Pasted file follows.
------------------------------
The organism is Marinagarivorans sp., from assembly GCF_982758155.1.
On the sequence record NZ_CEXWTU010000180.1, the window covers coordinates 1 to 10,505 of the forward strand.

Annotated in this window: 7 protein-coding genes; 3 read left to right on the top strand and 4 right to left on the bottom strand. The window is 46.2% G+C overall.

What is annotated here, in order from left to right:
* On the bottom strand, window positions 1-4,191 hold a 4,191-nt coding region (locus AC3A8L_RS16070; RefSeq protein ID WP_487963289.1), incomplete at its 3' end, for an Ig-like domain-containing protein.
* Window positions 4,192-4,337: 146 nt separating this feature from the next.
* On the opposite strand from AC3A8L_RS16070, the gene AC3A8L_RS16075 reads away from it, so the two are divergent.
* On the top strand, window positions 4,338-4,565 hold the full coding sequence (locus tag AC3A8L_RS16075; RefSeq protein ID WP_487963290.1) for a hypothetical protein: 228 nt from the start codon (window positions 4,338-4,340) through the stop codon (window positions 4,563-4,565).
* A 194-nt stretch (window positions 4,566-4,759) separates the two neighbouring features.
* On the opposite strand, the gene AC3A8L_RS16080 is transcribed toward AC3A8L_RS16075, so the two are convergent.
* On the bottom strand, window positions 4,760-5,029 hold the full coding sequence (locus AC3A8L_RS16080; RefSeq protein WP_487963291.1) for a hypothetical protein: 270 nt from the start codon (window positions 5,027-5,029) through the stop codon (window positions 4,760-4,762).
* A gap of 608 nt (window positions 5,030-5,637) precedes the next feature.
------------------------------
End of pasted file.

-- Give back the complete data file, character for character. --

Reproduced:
The organism is Marinagarivorans sp., from assembly GCF_982758155.1.
On the sequence record NZ_CEXWTU010000180.1, the window covers coordinates 1 to 10,505 of the forward strand.

Annotated in this window: 7 protein-coding genes; 3 read left to right on the top strand and 4 right to left on the bottom strand. The window is 46.2% G+C overall.

What is annotated here, in order from left to right:
* On the bottom strand, window positions 1-4,191 hold a 4,191-nt coding region (locus AC3A8L_RS16070; RefSeq protein ID WP_487963289.1), incomplete at its 3' end, for an Ig-like domain-containing protein.
* Window positions 4,192-4,337: 146 nt separating this feature from the next.
* On the opposite strand from AC3A8L_RS16070, the gene AC3A8L_RS16075 reads away from it, so the two are divergent.
* On the top strand, window positions 4,338-4,565 hold the full coding sequence (locus tag AC3A8L_RS16075; RefSeq protein ID WP_487963290.1) for a hypothetical protein: 228 nt from the start codon (window positions 4,338-4,340) through the stop codon (window positions 4,563-4,565).
* A 194-nt stretch (window positions 4,566-4,759) separates the two neighbouring features.
* On the opposite strand, the gene AC3A8L_RS16080 is transcribed toward AC3A8L_RS16075, so the two are convergent.
* On the bottom strand, window positions 4,760-5,029 hold the full coding sequence (locus AC3A8L_RS16080; RefSeq protein WP_487963291.1) for a hypothetical protein: 270 nt from the start codon (window positions 5,027-5,029) through the stop codon (window positions 4,760-4,762).
* A gap of 608 nt (window positions 5,030-5,637) precedes the next feature.